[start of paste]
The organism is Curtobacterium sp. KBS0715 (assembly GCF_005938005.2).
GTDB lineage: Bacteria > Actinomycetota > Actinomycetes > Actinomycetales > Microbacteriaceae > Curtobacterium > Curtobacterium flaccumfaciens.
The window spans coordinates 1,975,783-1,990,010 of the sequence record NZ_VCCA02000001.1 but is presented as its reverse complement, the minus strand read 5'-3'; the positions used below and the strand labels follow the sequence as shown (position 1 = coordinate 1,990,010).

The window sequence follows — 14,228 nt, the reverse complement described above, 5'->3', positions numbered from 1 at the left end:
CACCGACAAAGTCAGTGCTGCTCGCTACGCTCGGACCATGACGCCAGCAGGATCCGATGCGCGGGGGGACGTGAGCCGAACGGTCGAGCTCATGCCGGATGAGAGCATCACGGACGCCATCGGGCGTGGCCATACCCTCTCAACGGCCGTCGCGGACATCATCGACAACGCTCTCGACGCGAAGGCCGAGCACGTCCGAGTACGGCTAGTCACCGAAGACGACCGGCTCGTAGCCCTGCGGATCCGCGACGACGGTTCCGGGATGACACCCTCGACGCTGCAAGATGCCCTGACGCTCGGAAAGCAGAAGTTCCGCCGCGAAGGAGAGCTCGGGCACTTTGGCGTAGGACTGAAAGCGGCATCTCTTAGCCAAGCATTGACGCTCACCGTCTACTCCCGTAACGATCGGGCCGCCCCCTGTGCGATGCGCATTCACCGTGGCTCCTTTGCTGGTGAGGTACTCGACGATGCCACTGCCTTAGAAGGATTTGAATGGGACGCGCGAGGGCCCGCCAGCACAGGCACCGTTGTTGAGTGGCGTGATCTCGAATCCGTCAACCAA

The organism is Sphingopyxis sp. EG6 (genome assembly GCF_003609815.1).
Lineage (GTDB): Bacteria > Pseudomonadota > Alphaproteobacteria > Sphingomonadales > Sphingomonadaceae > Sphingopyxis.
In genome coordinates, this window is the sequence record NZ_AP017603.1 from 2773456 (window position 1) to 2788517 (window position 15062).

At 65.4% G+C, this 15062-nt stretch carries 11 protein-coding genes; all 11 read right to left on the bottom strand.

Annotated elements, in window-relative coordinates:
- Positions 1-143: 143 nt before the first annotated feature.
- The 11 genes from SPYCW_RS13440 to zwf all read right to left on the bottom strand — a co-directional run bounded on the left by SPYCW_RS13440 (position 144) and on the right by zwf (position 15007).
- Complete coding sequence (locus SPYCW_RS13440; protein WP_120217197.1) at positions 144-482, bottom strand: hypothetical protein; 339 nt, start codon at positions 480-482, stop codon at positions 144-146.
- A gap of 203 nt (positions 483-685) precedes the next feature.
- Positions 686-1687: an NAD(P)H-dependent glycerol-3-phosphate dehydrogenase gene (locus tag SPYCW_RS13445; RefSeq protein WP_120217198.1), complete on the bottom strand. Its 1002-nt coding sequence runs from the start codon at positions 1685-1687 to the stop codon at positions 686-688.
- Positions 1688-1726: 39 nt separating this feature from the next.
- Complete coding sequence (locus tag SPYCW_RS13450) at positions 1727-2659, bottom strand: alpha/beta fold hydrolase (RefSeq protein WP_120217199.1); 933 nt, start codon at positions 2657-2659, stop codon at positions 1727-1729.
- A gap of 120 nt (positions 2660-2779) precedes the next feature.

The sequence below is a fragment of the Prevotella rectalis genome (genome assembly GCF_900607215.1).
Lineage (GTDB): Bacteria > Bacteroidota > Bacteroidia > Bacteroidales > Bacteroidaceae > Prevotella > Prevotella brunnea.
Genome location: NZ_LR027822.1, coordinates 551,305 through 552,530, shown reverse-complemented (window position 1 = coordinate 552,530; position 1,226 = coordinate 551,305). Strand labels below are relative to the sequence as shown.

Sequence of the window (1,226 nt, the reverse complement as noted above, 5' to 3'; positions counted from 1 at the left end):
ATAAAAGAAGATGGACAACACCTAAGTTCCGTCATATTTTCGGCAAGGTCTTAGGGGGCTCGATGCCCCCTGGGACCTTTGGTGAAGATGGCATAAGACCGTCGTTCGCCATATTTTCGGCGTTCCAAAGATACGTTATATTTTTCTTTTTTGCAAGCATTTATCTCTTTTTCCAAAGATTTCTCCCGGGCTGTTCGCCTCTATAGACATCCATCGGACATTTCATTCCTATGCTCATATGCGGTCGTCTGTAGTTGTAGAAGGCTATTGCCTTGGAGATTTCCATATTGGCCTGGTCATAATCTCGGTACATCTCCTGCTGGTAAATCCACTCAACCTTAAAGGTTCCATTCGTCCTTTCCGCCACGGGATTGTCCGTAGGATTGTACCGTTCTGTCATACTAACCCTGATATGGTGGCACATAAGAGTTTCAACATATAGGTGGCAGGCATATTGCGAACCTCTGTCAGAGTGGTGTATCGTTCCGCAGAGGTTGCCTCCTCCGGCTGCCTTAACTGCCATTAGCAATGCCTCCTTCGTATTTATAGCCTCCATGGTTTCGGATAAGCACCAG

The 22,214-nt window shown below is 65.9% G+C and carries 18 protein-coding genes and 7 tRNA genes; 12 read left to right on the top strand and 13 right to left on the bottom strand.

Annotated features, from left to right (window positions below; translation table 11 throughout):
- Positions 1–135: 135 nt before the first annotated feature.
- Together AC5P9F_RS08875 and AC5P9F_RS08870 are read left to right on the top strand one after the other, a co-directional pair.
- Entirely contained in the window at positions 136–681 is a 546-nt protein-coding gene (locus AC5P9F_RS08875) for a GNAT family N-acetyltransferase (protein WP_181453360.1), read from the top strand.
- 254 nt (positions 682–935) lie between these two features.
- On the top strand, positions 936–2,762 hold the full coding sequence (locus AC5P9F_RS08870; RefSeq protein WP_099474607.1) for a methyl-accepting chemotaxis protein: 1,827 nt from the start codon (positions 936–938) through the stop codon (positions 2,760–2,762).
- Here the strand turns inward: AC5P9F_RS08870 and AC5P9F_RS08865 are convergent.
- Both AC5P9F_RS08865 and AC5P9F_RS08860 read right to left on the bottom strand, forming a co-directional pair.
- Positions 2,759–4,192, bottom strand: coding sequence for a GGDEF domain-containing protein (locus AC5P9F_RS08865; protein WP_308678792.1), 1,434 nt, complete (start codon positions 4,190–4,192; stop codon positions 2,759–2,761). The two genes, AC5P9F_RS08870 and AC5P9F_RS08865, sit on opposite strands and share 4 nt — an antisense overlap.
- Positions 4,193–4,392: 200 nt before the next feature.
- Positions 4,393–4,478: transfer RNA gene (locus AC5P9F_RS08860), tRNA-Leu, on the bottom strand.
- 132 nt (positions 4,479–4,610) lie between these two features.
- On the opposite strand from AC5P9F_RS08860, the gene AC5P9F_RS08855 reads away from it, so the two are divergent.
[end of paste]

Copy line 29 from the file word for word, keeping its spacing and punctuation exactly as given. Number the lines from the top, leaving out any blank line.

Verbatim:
- 254 nt (positions 682–935) lie between these two features.